Missed Workers Compensation recovery opportunities

Workers’ Compensation Direct Action claims are definitely an area often missed by over-burdened workers’ compensation claim handlers working tirelessly to make sure statutory medical bills and indemnity payments are made timely, or argued in front of the WCB.  Workers’ Comp Adjusters are also challenged with time management relative to determining ANCR (Accident, Notice and Causal Relationship) to validate an injury is compensable.  Injury assessment, proper reserving and third party attorney inquiries take up the better part of the adjuster’s day leaving little time to even think about who or what caused the employee’s injuries.

It is less likely for a Workers’ Comp adjuster to ask if there was a “Mr. Somebody” who may have been responsible for those injuries, unless that adjuster was placed on notice by a third party attorney looking for copies of the medical and indemnity logs.  If approached the Work Comp adjuster will find the time to negotiate the lien and provide consent to settle but they are far less likely to aggressively pursue direct recovery from a responsible party, or institute legal action to do so.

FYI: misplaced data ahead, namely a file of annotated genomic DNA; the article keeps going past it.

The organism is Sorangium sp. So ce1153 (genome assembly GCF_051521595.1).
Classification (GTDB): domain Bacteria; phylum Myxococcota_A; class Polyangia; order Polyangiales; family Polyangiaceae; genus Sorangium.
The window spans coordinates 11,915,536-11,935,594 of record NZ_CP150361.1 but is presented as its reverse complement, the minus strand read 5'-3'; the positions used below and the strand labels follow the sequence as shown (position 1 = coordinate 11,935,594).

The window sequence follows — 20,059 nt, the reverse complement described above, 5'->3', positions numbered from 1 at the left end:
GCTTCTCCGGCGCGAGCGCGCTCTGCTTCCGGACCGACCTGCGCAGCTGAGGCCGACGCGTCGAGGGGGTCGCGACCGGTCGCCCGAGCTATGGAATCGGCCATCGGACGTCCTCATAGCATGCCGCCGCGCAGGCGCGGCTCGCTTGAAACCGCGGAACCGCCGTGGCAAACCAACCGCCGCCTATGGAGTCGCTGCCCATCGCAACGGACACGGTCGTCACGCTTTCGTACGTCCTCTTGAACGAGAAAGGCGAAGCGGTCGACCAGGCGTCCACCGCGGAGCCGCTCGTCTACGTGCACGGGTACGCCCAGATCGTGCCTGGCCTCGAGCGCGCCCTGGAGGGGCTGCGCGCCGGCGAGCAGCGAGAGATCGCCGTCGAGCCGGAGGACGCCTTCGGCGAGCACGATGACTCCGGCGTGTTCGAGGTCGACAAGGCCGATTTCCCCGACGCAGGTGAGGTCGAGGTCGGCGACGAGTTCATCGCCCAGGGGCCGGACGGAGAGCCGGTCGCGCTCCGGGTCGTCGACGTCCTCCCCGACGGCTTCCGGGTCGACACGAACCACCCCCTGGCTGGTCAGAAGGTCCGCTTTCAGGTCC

How often are potential third party claims missed because there is not another set of eyes focused on pursuing recovery in a variety of ways?  Too many viable workers’ compensation claims are closed without pursuing the at-fault party directly. In addition to initially missing an opportunity to pursue recovery, the adjuster may have been alerted by the employee’s counsel they were pursuing a third party action when in fact they closed their file for any number of reasons and of course never notify the WC carrier.  Should the adjuster document their file that a Lien is viable, only to find out years later that litigation was never instituted, the statute has expired and there is no longer any recovery opportunity.

Work Comp Claims Managers must make a strong effort to educate their claims team on Workers’ Compensation recovery statutes governing the states where their employer policyholders conduct business to prevent the loss or pursuit of good recovery opportunities.

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